Picasso said, “every child is born an artist. The problem is, how to remain an artist when we grow up.” The older we get, the more we are frightened of being wrong. Children, on the other hand, aren’t afraid of being wrong. They attack life with excitement, curiosity and plenty of gusto.
It is predicted that the children starting school this year will retire at the age of 70. However, academics and theorists can’t predict what the world will be like in five years time, and yet, they’re expected to educate these children for it.
Our education system was developed as a result of the industrial revolution. The subjects considered most important, and are thought to require the most intelligence, are reflected by this time. As Sir Ken Robinson mentions in his Ted Talk, intelligence takes many forms.
It is diverse and it is dynamic. Intelligence is not subjected to a few distinct subjects.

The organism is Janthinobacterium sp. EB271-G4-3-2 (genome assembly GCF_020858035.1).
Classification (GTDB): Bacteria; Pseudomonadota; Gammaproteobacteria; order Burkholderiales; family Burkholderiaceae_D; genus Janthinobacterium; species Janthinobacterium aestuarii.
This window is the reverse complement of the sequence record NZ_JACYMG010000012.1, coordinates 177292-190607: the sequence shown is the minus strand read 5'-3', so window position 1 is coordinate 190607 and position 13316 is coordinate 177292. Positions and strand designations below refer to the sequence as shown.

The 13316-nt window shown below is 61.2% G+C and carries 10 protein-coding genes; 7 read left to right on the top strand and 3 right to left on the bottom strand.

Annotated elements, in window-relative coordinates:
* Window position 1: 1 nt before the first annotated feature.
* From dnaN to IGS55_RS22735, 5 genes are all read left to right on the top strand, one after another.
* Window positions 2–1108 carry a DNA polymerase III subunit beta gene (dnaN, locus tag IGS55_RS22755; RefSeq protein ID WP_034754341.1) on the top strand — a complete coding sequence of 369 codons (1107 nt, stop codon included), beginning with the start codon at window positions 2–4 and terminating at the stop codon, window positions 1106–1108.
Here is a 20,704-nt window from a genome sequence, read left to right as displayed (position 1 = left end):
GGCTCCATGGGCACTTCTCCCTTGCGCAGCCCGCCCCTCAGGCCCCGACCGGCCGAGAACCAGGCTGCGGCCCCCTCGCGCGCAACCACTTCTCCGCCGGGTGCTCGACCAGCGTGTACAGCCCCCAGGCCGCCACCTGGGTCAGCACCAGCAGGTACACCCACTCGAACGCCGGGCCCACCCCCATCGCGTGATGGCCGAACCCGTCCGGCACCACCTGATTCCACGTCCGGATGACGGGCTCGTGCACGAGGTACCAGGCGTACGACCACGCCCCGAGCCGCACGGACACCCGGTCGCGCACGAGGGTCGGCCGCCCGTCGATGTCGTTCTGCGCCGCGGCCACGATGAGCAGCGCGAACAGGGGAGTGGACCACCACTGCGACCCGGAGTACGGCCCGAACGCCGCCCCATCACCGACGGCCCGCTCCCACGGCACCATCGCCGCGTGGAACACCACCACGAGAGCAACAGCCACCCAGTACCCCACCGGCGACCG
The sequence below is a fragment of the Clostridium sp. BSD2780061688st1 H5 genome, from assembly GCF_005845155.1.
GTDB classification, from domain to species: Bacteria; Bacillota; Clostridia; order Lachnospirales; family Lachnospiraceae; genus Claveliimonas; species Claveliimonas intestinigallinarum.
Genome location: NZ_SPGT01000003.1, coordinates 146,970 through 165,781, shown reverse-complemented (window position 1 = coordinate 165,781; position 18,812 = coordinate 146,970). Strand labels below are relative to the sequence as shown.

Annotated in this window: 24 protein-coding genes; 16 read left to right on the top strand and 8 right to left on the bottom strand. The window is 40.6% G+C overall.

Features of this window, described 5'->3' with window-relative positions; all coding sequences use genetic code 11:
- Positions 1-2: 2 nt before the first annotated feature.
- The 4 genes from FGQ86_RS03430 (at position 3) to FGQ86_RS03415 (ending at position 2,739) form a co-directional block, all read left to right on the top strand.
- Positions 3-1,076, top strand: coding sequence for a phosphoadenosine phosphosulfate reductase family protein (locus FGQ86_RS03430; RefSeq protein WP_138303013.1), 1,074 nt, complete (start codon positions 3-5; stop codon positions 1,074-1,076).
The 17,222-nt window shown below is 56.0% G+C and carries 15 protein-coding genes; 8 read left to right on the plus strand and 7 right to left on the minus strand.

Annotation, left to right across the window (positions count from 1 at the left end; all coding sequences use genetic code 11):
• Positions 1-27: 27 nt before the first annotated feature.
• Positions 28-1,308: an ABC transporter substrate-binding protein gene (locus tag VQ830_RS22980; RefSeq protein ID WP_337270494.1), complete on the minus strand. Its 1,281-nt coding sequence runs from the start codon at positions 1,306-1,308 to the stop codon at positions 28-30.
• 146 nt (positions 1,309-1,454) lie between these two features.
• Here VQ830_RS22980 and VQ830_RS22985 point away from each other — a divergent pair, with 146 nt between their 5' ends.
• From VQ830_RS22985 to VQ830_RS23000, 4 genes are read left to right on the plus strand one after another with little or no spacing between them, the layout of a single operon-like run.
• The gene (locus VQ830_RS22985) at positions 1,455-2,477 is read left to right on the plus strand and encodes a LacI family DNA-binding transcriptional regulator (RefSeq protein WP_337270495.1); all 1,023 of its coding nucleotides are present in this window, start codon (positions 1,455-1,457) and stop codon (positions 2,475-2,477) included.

Whilst the mathematicians, scientists and engineers are all very intelligent, intelligence is also the ability for people to think differently and derive value from doing so. Intelligence is not looking at things from one perspective. In other words, intelligence can also take form in creativity and innovation.
Even one of the smartest men of all time, Albert Einstein, said, “imagination is more important than knowledge. Knowledge is limited, imagination encircles the world.”
In our programs, we love seeing the extraordinary capacities that children have for creativity and innovation. Often, we will provide them with a real workplace issue, and they have to try and solve it. Their responses and ideas aren’t always feasible, but they are truly remarkable and really show us adults how limited our imagination has become.
Now, as technology continues to develop faster than humans can manage, maybe it’s time to focus more on the human side of things, like creativity and empathy, to build and foster creative and curious minds for the future.